There are at least three hypothetical scenarios that could require the United States to rapidly expand the size of our armed forces. A war with Iran in the Middle East could spread throughout the region. Both a war on the Korean peninsula with North Korea’s million-man army to defend South Korea and a war in the Taiwan Strait with China to defend Taiwan could require large numbers of troops and take a long time. If any one of these occurred while we still have forces in Iraq and/or Afghanistan, it would make the situation even worse.
As unlikely as these scenarios may be, the prospect of U.S. involvement in a future protracted large-scale war requiring the reinstatement of the draft should be a consideration in deciding current U.S. policy on women in combat. Drafting women in a national emergency and in what ratio to men and whether they would be assigned involuntarily to combat units are separate but related issues.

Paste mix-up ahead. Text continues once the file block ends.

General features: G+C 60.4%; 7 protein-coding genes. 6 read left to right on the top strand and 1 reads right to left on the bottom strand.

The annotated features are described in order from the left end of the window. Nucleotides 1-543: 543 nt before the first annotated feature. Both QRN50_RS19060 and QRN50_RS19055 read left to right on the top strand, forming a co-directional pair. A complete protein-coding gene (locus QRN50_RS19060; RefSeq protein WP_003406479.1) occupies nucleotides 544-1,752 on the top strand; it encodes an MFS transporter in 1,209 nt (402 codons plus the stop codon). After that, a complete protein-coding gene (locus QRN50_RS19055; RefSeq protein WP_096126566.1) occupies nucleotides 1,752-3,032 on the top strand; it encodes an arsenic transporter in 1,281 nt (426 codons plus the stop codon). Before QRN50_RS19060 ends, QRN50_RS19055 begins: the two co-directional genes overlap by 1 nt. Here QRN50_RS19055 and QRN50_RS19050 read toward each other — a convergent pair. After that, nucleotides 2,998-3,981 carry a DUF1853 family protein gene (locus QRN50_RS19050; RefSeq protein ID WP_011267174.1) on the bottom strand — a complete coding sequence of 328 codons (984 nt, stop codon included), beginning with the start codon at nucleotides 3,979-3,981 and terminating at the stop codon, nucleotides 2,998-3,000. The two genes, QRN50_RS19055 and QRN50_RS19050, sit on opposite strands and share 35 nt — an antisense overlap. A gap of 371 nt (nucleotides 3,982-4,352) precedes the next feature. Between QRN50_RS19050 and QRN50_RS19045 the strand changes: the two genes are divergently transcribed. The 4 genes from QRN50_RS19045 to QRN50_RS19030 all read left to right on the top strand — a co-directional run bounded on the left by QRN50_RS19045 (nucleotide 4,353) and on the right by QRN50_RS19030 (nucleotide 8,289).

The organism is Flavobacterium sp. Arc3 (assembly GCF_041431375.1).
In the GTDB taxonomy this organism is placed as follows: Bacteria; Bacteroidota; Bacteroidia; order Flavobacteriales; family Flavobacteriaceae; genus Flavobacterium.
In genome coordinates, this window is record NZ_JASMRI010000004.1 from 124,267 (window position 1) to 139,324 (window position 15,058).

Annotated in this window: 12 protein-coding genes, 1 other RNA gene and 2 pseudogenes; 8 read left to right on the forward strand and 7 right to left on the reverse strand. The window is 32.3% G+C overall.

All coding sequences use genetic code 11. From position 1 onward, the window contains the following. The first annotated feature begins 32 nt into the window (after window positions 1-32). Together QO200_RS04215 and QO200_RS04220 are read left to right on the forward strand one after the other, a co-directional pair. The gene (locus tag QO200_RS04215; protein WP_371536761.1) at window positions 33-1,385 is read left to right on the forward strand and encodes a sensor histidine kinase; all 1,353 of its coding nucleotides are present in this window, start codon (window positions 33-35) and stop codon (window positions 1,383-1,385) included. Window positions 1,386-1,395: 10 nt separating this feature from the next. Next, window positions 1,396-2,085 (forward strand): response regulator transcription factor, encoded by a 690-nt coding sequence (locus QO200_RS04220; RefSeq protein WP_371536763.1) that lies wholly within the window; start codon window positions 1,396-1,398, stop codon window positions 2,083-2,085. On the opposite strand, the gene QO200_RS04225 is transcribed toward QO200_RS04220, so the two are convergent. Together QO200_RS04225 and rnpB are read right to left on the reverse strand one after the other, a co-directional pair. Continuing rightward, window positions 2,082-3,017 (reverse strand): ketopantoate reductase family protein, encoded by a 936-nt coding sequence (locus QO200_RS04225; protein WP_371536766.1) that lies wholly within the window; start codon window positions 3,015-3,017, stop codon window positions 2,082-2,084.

Once women are permitted to voluntarily join front-line combat units, will advocates of women in combat also insist that the military involuntarily assign women to them along with men when that time comes? Doesn’t the concept of “full equality” demand that? If so, what would be the attitudes of Americans about women in combat under these circumstances? It’s one thing to support women in combat when it’s women who volunteer to serve. It’s a different matter when it comes to compelling women who don’t, especially if it’s you or your daughter.
I support women voluntarily serving in combat units because I’ve seen how capable, dedicated, and professional women in the military are. And I believe the Israelis have it right. They draft both men and women, but only women who volunteer serve in combat units. Congress should not act to approve a change in policy without hearings that explore all the implications for that change and the potential unintended consequences.
Ed Ross is the President and Chief Executive Officer of EWRoss International LLC, a company that provides global consulting services to clients in the international defense marketplace. He publishes commentary at EWRoss.com.